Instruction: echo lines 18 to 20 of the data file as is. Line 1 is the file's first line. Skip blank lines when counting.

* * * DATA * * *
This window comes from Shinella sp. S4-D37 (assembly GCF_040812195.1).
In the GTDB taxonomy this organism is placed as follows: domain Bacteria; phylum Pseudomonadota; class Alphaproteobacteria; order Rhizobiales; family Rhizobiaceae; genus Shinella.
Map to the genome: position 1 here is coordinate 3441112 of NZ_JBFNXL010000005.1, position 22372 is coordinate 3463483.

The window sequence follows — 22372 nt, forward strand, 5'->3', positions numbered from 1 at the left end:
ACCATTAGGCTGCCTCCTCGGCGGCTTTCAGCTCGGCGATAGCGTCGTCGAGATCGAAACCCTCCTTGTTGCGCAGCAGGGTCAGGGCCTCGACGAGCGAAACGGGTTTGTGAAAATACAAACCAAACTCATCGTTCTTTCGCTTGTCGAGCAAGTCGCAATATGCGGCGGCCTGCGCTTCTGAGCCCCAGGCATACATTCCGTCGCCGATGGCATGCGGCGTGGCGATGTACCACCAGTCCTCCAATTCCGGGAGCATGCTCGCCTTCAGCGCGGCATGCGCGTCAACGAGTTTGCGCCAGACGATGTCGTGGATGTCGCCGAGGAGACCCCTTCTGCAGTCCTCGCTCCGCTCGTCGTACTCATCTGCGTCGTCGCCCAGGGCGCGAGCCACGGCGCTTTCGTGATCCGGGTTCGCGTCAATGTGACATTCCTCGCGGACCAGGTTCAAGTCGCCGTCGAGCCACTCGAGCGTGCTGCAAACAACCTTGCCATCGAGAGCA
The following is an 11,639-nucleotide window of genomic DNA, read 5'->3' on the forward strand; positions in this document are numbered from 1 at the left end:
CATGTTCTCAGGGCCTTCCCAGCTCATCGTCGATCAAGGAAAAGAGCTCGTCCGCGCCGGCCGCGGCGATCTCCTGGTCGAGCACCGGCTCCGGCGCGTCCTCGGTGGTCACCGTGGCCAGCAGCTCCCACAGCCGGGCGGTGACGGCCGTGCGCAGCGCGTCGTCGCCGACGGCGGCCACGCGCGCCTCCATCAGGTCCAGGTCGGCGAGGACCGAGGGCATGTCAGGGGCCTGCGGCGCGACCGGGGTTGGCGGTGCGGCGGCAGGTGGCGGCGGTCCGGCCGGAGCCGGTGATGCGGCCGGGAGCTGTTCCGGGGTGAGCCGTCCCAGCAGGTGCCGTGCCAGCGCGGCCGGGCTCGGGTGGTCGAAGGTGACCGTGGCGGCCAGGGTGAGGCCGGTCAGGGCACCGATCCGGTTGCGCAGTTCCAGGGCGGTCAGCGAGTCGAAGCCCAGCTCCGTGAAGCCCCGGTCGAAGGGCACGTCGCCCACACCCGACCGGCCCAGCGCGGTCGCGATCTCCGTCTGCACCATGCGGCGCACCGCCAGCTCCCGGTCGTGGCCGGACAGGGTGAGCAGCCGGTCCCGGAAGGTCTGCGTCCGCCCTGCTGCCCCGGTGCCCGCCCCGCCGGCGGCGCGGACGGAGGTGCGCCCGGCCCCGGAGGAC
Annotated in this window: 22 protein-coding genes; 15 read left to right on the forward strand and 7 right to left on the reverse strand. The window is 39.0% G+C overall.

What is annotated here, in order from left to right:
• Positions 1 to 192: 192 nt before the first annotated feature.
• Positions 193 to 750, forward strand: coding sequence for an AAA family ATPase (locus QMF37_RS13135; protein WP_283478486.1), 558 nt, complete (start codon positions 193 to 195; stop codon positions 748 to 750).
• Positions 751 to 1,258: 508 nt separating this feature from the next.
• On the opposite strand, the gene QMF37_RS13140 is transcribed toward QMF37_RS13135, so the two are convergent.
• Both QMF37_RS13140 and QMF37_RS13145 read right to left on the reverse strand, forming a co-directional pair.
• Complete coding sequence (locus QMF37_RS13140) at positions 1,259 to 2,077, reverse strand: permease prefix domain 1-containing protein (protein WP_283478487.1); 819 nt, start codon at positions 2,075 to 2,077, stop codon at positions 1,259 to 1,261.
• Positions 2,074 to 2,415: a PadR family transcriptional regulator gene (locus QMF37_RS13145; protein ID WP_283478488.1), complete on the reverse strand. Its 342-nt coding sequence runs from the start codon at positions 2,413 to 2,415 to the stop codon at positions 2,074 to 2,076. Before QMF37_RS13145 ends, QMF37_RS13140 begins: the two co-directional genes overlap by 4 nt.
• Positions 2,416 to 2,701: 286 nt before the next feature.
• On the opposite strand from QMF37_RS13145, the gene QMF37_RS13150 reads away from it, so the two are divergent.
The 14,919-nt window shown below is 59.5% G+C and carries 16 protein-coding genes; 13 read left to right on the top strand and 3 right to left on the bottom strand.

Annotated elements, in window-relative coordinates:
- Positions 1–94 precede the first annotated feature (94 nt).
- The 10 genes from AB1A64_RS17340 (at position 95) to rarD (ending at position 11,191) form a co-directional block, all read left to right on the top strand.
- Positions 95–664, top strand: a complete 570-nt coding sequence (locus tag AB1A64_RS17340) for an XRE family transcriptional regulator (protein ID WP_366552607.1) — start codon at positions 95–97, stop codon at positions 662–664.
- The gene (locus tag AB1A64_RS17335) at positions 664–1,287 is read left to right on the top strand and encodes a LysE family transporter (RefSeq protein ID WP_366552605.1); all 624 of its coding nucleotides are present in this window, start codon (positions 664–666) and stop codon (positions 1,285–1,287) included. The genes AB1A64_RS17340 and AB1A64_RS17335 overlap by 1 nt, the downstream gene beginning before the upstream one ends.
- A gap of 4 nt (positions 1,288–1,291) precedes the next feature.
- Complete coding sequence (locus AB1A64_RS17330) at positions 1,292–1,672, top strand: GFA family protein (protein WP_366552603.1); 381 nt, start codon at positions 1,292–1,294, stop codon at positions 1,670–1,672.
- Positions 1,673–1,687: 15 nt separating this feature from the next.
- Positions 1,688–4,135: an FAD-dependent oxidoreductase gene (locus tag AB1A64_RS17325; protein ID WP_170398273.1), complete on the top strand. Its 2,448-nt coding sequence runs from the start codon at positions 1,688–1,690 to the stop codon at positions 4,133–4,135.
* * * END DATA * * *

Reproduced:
• On the opposite strand from QMF37_RS13145, the gene QMF37_RS13150 reads away from it, so the two are divergent.
The 14,919-nt window shown below is 59.5% G+C and carries 16 protein-coding genes; 13 read left to right on the top strand and 3 right to left on the bottom strand.

Annotated elements, in window-relative coordinates: